Even-numbered years in the Minnesota legislature typically are reserved for capital investment work. Members advocate for public projects around the state that could use financial help, and the legislature compiles a package of recommendations to receive state funding.
The money for these projects is not derived from the state’s General Fund budget. Instead, the state sells bonds in order to pay for the projects. It’s considered to be a financially responsible way to provide support to public projects that, if completed, would have a broad benefit for the state or a specific region.
The House and Senate bonding committees each presented their versions of this year’s capital investment bill last week. It was disappointing to see that neither of the bills comes close to the level of investment recommended by Governor Mark Dayton. The House bill recommends $280 million in investments, the Senate bill recommends $496 million, and the Governor suggested $760 million in projects, estimated to create up to 21,000 new jobs in Minnesota.
Financial institutions have assured us that Minnesota has substantial bonding capacity right now, meaning we can afford to invest in these projects without jeopardizing our state’s credit rating or financial stability. Under guidelines developed by former Governor Tim Pawlenty, the state could comfortably afford debt service on a bonding bill as high as $1.9 billion; Gov. Dayton’s $760 million proposal is far below our actual bonding limit. In addition, Minnesota’s total debt-per-capita ranks 43rd in the nation. The state can afford to take on slightly more low-interest bonding debt in order to invest in statewide projects.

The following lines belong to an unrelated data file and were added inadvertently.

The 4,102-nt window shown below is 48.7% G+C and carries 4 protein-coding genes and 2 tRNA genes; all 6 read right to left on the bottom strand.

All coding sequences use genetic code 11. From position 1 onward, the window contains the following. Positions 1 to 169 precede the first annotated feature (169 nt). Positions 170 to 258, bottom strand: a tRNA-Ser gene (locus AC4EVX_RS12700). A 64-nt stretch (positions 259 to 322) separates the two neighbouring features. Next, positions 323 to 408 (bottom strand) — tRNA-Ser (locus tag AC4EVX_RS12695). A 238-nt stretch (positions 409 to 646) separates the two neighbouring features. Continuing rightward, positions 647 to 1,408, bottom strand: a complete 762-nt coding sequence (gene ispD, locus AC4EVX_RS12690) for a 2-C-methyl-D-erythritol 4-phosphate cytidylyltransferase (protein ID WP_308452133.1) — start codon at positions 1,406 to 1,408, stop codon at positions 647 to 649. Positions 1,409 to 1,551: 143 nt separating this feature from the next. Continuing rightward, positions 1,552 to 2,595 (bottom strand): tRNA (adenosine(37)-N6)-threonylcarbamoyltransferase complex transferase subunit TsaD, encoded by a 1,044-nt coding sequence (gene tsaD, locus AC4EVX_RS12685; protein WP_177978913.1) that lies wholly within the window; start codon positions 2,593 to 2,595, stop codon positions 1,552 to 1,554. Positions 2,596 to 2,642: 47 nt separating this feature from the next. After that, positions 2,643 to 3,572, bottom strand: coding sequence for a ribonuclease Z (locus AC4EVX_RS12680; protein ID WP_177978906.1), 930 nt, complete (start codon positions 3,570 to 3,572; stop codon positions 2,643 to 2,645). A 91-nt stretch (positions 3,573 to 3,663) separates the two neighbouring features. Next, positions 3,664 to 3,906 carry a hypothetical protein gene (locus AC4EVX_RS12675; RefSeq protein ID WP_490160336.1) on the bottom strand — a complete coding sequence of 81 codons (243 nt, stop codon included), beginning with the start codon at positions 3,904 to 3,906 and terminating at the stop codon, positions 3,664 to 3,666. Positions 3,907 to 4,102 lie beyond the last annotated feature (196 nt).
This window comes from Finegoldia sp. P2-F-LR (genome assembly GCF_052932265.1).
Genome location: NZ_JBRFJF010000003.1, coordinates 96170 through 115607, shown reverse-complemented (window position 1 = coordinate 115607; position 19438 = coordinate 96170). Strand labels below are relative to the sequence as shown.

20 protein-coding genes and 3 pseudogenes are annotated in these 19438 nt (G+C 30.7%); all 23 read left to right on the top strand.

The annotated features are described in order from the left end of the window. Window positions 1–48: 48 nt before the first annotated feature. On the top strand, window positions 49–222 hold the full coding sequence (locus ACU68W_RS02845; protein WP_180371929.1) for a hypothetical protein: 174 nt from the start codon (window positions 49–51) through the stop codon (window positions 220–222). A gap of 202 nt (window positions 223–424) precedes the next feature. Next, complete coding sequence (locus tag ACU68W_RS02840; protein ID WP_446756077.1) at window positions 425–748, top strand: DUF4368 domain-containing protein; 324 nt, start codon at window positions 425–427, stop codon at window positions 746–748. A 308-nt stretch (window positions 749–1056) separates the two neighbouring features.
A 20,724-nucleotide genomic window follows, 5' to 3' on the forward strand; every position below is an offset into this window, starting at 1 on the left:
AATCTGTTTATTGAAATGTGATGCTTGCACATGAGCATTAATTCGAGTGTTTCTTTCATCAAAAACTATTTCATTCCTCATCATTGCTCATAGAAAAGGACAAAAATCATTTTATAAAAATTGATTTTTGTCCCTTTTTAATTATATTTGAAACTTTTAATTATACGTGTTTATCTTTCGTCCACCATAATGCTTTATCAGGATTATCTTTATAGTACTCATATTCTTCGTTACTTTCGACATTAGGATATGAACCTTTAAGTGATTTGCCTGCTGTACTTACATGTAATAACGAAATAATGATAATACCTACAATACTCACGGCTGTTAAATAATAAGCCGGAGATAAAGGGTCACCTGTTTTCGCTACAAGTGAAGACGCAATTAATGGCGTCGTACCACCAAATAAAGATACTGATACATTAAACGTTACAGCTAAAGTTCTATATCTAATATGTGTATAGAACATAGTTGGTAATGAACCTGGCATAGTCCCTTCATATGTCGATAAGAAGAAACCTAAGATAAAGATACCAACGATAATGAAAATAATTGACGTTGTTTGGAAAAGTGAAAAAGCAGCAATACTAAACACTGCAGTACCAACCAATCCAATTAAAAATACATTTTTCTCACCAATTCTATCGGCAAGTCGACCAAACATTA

As of today, neither body has voted on the bonding bills. They are stalled for some reason, and that concerns me – bonding is one of the best tools we have to create jobs, and it’s something we should prioritize this year. Many of the projects designated in his bill are essential needs for communities around the state, and there could not be a better time to make these critical investments.
Supporting the projects with bonding dollars today means Minnesota will save millions of dollars by taking advantage of record-low interest rates and construction costs. As an added benefit, we’ll be adding thousands of public- and private-sector jobs across the state in the very immediate future, providing a jump-start to the state’s economy and a resource for thousands of unemployed Minnesotans.
The bonding process presents a unique opportunity to use a relatively conservative funding mechanism to make significant investments in projects that benefit our entire state. Local communities and statewide institutions, such as Minnesota State Colleges and Universities, rely on bonding dollars to support needed improvements. This is simply a common-sense way to do some very good things for our state, and I would hope that’s something lawmakers from both parties could get behind.